These beginner trick shots are part of the Artistic Cup program, a great avenue for novice players to get started in competitive artistic pool. Here I provide you the diagram so you can get a feel for the shot and a link to a video tutorial where I will walk you through, step-by-step, the setup, execution, and adjustments to make to be successful. These trick/fancy shots typically deal with setup shot, meaning the balls are arranged so they all go in and the cue ball may go around the table to make a hanging ball in another pocket.
For this first shot, the objective is to make all three balls in the two corner pockets. While it may seem daunting to start with, the video will explain the details you need to know to make this shot. It’s important to make sure the three object balls are frozen, or touching. The cue ball will hit the yellow ball and then carom into the red ball. With the right angle and a little bit of spin, you’ll be making all three balls in no time. WATCH THE VIDEO TUTORIAL
The second trick shot is called the 3 and 3, meaning we make 3 balls and the cue ball goes 3 rails. The setup for the yellow and blue balls are the same as in the first shot. Once those are tapped in, you’ll use them frequently for a number of shots, including the next one. In tournament play, the cue ball must be behind the headstring on the opposite side of the table, but if you’re just getting started, feel free to move the cue ball closer and work your way back as you get comfortable. Be very precise about the cue ball placement though; moving it even a quarter-ball width (1/2-inch) will change the outcome of the shot. WATCH THE VIDEO TUTORIAL
This is the 2 and 2 split trick shot, a slight variation on a classic trick shot where the cue ball would be in the center of the table and the two balls frozen to it go into the side pockets. This shot can be a little tricky because you have to force the cue ball through the two other balls. This provides more resistance when you hit it and, if you’re not ready for it, it could cause your cue to deflect all over the place. Otherwise, the setup is pretty straight forward and you can hit this pretty hard, just pick your aim point on the yellow ball to hit the top half of it. WATCH THE 2 AND 2 SPLIT TRICK SHOT TUTORIAL
In tournaments, you can choose your 4th shot between an “a” and “b” selection. This is the “a” selection, which is a good pool player’s shot. It’s just a long, thin cut shot, but you can cheat it by going rail first with a lot of spin. The harder version of this shot is putting the object ball at the middle of the short rail. This version is much easier and shouldn’t be a problem if you’re decent at pool. You just have to know how much to compensate for the spin you’re applying. WATCH THE EXTREME CUT SHOT VIDEO TUTORIAL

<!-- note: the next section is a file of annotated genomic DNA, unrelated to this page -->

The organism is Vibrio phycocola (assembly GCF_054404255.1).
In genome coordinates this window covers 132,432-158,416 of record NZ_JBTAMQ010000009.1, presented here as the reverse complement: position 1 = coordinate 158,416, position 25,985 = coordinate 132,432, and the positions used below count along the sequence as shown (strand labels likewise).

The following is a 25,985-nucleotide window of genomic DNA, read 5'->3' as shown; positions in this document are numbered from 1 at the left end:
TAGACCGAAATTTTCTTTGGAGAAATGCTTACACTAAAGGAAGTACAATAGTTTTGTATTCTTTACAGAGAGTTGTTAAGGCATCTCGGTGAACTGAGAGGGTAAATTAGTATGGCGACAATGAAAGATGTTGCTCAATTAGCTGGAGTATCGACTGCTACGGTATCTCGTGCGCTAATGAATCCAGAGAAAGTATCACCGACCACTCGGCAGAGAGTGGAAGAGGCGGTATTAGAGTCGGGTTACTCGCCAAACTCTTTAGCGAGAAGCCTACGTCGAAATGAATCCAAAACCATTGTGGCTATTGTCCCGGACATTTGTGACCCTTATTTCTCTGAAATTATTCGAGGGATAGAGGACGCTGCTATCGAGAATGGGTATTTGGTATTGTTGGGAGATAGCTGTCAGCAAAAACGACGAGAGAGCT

Shot 4b may be one of the most well-known trick shots as many people have posted videos of themselves shooting this shot. If you’re not careful, you can get a kiss between the blue and red ball. It’s important to precisely line up the yellow ball each time (is it on the center line or more to one side; how far is it away from the pocket) and align the other balls off of that. Cue ball positioning is also important, but there is more leeway here. Just make sure you contact the red ball first and carom over to the blue ball. WATCH THE WILLIE MOSCONI TRICK SHOT WALKTHROUGH
This is the Just Showing Off shot, made famous by Steve Mizerak in a beer commercial in the 1970’s. It may look daunting at first, but will become one of the easiest trick shots as you get better. The key setup parameters are how far from the side pocket you set up the yellow and blue balls, how far off the rail is the purple ball, and where is the orange ball aligned to account for throw. This shot is semi flexible as the cue ball can go in front of the orange ball or behind it between the first and second rail. Left spin helps it get around. WATCH THE JUST SHOWING OFF TRICK SHOT TUTORIAL
This four rail trick shot can be quite devilish if you’re not careful. Setting up the yellow and blue balls seems easy enough, but be precise on the exact placement of the yellow ball. Follow that up with being precise on the placement of the cue ball too, a 1/2-inch difference could make or break the shot. I like to pick an aim point and go with a center ball hit, but many other pros will use running english to help get around the table. If you’re good, you can instead aim for the carom and where you want the cue ball to contact the first rail. WATCH THE FOUR RAIL TRICK SHOT WALKTHROUGH